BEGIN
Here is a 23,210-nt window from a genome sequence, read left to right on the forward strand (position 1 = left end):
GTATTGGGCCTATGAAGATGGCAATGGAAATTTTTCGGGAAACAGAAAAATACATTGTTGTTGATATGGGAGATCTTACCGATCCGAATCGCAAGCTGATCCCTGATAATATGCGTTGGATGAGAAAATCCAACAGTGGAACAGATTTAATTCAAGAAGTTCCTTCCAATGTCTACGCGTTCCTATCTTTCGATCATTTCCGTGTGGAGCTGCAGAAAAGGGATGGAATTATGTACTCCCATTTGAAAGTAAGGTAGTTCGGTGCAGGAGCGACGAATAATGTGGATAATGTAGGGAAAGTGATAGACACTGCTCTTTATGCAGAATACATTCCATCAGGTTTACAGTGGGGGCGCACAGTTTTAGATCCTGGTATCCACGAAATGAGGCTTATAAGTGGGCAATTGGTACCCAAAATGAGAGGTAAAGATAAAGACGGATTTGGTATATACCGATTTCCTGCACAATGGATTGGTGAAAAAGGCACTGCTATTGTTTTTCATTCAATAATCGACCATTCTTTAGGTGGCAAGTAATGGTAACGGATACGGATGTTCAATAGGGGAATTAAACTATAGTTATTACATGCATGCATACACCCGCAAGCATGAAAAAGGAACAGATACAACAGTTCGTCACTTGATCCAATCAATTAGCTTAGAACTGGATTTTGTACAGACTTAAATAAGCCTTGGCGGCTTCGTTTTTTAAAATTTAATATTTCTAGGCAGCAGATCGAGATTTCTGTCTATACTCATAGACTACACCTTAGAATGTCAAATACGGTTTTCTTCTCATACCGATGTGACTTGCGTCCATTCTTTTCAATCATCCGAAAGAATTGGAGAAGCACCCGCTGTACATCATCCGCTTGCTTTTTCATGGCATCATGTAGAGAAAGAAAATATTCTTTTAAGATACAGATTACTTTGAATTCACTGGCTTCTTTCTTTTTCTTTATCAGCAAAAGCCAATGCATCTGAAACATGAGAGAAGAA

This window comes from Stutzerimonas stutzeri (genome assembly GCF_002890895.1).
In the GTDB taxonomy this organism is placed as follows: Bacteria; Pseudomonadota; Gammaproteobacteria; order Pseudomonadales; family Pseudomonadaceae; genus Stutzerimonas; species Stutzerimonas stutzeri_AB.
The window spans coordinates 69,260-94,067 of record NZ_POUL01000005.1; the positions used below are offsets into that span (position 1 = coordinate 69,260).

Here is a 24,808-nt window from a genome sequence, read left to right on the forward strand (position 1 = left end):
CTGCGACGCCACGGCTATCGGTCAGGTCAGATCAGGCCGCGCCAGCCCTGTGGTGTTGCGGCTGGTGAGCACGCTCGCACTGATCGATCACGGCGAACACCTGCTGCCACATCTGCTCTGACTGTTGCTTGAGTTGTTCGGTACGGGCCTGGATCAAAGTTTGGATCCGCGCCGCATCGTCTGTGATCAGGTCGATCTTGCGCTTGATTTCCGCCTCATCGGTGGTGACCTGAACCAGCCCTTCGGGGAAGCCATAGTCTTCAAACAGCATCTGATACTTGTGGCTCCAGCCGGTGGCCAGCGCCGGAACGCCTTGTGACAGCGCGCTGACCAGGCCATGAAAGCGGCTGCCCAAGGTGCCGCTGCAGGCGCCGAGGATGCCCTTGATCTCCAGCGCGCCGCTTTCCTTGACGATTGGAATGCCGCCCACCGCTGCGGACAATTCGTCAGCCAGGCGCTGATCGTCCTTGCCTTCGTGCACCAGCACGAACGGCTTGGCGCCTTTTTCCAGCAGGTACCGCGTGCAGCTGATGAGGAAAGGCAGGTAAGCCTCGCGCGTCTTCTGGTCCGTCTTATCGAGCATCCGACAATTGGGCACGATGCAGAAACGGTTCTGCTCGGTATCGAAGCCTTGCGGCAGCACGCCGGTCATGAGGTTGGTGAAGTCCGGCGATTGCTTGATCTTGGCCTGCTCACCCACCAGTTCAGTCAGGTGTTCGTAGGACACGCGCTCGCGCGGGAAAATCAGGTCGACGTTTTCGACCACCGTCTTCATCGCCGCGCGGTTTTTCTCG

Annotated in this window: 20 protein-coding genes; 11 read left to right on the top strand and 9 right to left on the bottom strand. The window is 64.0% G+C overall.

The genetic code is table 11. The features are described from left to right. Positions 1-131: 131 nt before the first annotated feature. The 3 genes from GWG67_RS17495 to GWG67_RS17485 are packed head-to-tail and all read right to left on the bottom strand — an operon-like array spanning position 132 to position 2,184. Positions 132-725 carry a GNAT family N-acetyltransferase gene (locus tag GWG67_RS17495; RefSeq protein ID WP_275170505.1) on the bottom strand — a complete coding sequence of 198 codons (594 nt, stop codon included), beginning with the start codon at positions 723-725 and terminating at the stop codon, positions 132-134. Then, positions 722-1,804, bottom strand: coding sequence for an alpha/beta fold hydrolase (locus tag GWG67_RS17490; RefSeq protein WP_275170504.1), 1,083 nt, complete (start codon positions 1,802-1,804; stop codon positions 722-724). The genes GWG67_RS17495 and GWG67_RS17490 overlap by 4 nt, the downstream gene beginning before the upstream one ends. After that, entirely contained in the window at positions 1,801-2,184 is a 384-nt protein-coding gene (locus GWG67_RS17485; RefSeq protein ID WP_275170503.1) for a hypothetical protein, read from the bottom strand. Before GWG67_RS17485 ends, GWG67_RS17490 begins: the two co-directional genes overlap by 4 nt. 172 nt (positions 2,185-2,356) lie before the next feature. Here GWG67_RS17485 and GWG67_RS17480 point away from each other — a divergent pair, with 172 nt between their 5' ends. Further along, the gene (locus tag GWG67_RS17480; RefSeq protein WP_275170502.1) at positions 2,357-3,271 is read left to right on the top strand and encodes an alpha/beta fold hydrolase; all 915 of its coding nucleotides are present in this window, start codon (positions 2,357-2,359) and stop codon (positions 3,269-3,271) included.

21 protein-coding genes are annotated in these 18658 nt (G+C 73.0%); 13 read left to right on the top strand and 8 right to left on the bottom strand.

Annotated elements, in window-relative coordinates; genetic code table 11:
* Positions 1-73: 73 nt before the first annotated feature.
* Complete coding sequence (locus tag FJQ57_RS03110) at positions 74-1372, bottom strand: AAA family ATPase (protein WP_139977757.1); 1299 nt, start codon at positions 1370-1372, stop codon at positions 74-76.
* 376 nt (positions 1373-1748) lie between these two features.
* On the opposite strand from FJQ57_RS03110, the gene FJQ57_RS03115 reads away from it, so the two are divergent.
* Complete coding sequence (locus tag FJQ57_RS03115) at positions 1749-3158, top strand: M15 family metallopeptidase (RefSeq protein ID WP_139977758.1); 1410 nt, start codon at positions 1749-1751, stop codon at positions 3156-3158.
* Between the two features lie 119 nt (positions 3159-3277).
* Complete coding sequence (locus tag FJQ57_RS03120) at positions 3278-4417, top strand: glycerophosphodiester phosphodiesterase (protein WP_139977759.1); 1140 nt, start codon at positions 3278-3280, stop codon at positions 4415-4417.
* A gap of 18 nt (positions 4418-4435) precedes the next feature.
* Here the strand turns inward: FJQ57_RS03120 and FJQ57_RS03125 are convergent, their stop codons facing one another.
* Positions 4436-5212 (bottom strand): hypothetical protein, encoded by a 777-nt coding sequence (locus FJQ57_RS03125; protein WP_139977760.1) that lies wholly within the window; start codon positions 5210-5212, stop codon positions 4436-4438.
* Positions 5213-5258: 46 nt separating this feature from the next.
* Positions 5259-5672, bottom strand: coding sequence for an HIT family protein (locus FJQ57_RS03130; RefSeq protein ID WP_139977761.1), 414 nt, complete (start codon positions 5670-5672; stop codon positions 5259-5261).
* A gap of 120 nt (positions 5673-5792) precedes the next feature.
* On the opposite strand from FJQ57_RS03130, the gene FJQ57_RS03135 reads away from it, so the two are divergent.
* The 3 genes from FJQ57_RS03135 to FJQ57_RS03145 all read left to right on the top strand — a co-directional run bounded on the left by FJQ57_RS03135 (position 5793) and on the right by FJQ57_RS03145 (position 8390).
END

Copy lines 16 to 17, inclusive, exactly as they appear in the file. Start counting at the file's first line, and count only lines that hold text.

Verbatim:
* Complete coding sequence (locus tag FJQ57_RS03115) at positions 1749-3158, top strand: M15 family metallopeptidase (RefSeq protein ID WP_139977758.1); 1410 nt, start codon at positions 1749-1751, stop codon at positions 3156-3158.
* Between the two features lie 119 nt (positions 3159-3277).